Hairfred guitar: a tale of torn labels

Hallfred guitar / Hairfred guitar label study

Hairfred guitar?

I first started researching the Hairfred guitar, Brian May’s enigmatic instrument, towards the end of 2011 (see Getting in on the app business), whilst working on a project for This Day in Music. Brian May’s interview for the January 1983 edition of Guitar Player magazine, in which he was misquoted as saying “Yeah, I have a very old, cheap Hairfred which makes that buzzy sound that’s on ‘Jealousy’ and ‘White Queen'”. Like many before me, I started searching for any details of other Hairfred guitars. I soon came to the same conclusion as others, that it was unlikely any such brand had ever existed.

Hallfred guitar?

The first breakthrough came with the publication of the Brian May’s Red Special book at the end of 2014. Page 20 of that book includes a photograph of the Hairfred guitar; on close examination the manufacturer’s label can be seen through the sound-hole. It seems probable, given the name on that label, that Brian had said “Hallfred”, rather than “Hairfred”, when interviewed for Guitar Player.

I started looking for Hallfred guitars, but still drew a blank. I turned to vintage guitar forums and specialist auction houses, seeking out similar looking instruments. It appears to be in a Viennese style, similar to guitars built by Johann Georg Stauffer (Christian Frederick Martin’s mentor) and his son Johann Anton Stauffer; the angled cut at the body end of the fingerboard is a common Stauffer feature. However, the Hallfred guitar appeared to be far more modern than the eighteenth and nineteenth century Stauffers.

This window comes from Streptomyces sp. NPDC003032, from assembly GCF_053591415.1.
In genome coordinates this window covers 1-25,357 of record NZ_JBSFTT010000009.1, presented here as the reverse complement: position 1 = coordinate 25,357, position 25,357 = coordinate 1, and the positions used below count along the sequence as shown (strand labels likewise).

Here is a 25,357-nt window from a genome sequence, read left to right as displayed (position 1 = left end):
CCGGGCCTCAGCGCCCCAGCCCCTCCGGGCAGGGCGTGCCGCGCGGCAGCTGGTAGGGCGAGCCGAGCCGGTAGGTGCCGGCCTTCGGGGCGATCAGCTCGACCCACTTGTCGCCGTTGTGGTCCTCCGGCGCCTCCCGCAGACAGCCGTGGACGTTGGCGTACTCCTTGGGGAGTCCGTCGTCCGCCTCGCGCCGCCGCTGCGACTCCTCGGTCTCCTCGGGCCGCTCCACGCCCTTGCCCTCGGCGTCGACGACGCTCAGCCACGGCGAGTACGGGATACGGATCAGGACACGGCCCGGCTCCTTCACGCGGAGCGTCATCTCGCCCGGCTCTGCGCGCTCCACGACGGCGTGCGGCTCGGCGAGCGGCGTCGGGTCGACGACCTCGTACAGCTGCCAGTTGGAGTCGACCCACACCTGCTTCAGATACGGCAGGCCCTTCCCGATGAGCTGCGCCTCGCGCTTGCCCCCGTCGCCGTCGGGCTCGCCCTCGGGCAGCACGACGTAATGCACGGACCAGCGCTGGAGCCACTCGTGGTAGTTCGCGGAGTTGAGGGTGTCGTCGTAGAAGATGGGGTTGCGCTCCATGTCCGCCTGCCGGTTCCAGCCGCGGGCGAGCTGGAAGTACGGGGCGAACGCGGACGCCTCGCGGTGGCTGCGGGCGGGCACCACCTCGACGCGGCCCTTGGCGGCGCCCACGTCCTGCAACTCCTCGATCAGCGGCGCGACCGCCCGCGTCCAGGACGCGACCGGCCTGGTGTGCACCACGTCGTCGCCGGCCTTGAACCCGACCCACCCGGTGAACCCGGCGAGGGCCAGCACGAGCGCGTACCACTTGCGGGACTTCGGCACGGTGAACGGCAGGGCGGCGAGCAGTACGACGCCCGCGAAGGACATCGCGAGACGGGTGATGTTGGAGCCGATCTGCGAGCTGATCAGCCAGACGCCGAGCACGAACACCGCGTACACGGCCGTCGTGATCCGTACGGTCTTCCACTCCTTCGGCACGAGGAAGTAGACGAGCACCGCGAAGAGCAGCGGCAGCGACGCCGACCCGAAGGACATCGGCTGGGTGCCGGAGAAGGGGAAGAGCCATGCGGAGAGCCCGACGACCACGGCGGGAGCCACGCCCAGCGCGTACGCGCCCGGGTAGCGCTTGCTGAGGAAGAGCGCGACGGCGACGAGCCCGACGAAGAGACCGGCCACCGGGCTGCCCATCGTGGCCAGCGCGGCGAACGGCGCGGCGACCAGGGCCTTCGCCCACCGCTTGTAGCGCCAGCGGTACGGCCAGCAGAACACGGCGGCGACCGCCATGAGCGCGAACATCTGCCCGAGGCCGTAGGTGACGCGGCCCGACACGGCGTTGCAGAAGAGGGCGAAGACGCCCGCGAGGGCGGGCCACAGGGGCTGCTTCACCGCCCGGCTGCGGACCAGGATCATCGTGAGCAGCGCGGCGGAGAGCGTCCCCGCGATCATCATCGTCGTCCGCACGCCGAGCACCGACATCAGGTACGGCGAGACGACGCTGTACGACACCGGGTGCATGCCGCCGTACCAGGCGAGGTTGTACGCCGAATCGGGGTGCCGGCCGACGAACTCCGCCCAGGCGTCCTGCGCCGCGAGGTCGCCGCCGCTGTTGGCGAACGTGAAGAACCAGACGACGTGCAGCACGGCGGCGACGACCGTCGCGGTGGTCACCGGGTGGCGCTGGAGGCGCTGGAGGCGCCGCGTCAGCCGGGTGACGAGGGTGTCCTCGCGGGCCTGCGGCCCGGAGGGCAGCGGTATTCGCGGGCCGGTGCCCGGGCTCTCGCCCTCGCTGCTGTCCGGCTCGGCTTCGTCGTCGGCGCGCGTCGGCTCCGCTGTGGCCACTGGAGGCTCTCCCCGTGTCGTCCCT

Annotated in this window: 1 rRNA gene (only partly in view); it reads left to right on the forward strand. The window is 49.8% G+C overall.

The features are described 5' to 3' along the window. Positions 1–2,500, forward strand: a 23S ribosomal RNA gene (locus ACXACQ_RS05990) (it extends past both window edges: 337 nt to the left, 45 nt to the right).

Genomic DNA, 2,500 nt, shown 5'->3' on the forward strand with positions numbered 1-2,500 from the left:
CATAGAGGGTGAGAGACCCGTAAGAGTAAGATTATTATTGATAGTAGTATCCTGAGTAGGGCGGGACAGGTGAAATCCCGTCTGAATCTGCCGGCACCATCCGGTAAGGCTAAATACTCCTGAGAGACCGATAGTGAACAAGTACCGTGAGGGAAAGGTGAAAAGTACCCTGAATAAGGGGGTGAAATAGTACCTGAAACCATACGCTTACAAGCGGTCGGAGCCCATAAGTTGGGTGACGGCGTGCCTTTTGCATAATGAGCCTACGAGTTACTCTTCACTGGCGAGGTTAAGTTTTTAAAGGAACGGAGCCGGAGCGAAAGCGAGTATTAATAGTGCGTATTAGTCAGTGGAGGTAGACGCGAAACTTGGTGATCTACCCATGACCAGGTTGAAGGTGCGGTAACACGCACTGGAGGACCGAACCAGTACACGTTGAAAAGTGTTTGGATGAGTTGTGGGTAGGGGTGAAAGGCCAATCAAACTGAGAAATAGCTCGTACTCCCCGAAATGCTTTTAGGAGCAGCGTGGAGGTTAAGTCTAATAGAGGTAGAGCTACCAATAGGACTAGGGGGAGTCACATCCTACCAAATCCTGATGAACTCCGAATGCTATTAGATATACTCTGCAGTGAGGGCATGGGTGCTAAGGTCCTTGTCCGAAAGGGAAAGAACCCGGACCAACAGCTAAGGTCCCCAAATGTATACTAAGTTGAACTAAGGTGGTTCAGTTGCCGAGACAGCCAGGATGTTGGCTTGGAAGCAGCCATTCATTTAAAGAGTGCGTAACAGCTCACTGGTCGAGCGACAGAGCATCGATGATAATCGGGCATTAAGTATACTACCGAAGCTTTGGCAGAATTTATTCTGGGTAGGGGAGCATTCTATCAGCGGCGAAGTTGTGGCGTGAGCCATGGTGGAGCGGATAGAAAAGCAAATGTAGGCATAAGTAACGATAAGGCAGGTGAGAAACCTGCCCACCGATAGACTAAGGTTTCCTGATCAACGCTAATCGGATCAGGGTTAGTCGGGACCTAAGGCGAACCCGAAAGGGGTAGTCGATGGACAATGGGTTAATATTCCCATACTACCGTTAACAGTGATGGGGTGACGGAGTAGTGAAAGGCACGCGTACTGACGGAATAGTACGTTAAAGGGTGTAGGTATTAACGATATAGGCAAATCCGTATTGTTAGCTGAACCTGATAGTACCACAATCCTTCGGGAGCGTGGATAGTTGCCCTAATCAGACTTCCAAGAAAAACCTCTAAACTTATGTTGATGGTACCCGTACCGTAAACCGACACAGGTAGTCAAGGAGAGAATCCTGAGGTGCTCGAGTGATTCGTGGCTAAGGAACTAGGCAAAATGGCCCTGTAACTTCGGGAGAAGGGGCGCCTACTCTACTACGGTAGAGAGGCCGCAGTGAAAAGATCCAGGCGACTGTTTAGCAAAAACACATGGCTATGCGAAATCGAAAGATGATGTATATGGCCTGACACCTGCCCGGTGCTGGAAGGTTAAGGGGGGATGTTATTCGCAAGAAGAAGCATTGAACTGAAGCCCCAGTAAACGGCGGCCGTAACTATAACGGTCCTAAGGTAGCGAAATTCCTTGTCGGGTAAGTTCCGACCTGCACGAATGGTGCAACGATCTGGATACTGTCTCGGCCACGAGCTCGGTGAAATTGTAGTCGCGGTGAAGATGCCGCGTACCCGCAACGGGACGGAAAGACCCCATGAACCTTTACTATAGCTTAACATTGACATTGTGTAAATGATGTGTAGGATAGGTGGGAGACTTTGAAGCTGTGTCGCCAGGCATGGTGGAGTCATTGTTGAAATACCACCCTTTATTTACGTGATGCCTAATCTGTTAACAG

Having failed to find any references to Hallfred guitars I returned to the photograph in the Red Special book, concentrating on the label in particular. It was clear its right-hand side was torn and missing a section. I scanned the photograph and used some graphics software to try and recreate the missing section. The positioning of the word ‘Hallfred’ suggested there was probably a letter missing. By a process of elimination, based on pronounceable names (including Germanic spellings), I concluded that letter was probably either ‘E’ or ‘H’.

Hallfrede guitar?

Over the next two years or so I continued to search for evidence of Hallfrede guitars or Hallfredh guitars. One of the vintage guitar specialists I’d been in touch with suggested the manufacturer might be named after the small town of Hallfrede, Gotland, Sweden, indicating a possible Swedish origin. However, eventually I tracked down someone who owns a Hallfredh guitar. To my delight, he had a photograph, which clearly displayed an in-tact Hallfredh guitar label. However, the quest wasn’t over, as the guitar had no provenance and the owner wasn’t familiar with the brand; he thought it might be German, dating from the 1920s or 1930s. The word ‘schutzmarke’, straddling the eagle emblem on the label, is German for ‘trademark’, further supporting this theory.

Hallfredh guitar / Hairfred guitar label
Hallfredh guitar label

Hallfredh guitar

The Dead Straight Guide To Queen was in draft by the time I was able to confirm the Hallfredh guitar name in the story of the Hairfred guitar. Regrettably it slipped through the editing and proofreading process; it’s really difficult to proofread your own work and ‘Hallfrede guitar’ wouldn’t have looked to anyone else as though it needed correcting. The error has been corrected in the second edition, published in July 2019 by This Day In Music Books, as This Day In Music’s Guide To Queen.